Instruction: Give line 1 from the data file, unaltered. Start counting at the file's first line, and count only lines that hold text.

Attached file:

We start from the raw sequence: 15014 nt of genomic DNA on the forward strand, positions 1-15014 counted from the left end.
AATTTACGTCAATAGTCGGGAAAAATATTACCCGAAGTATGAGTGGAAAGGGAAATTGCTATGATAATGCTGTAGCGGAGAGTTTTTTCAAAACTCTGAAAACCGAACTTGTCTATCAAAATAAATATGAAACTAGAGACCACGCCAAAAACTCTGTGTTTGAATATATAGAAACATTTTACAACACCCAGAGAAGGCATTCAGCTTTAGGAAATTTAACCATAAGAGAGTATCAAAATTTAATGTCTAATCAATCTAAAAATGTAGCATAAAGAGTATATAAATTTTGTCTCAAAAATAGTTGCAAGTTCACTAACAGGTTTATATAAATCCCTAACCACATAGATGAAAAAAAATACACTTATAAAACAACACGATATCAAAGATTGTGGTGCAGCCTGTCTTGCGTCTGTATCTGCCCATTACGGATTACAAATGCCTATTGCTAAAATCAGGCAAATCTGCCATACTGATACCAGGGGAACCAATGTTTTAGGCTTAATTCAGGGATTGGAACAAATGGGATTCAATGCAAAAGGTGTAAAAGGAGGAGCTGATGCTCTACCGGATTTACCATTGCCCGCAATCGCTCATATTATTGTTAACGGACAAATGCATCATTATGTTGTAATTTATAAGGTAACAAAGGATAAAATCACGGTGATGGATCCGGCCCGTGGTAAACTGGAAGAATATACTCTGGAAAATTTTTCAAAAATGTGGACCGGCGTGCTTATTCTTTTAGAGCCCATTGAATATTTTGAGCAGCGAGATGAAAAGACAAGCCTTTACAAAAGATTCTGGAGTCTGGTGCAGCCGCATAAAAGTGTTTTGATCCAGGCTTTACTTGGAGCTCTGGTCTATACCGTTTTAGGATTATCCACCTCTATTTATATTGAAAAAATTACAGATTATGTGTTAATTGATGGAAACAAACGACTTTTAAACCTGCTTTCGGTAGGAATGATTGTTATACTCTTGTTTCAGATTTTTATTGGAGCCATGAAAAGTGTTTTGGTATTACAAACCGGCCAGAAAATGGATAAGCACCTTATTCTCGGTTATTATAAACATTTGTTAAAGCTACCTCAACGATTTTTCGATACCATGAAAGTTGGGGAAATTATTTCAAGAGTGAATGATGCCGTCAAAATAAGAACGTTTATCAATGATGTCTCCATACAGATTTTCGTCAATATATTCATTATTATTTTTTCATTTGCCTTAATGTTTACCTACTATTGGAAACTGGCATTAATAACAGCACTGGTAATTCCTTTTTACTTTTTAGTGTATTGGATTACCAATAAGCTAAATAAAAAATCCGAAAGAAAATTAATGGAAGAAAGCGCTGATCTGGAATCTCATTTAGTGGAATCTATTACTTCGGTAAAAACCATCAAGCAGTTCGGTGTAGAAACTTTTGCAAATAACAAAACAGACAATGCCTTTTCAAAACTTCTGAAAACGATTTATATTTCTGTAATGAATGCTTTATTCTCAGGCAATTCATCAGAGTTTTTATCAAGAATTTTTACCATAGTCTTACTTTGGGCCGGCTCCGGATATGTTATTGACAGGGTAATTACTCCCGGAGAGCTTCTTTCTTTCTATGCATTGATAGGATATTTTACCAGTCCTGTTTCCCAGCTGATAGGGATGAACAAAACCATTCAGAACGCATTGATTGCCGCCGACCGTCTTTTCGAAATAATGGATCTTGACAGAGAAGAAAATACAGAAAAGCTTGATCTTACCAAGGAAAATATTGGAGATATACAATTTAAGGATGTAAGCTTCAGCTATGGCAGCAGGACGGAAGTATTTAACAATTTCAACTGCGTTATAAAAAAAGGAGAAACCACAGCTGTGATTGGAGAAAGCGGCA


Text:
We start from the raw sequence: 15014 nt of genomic DNA on the forward strand, positions 1-15014 counted from the left end.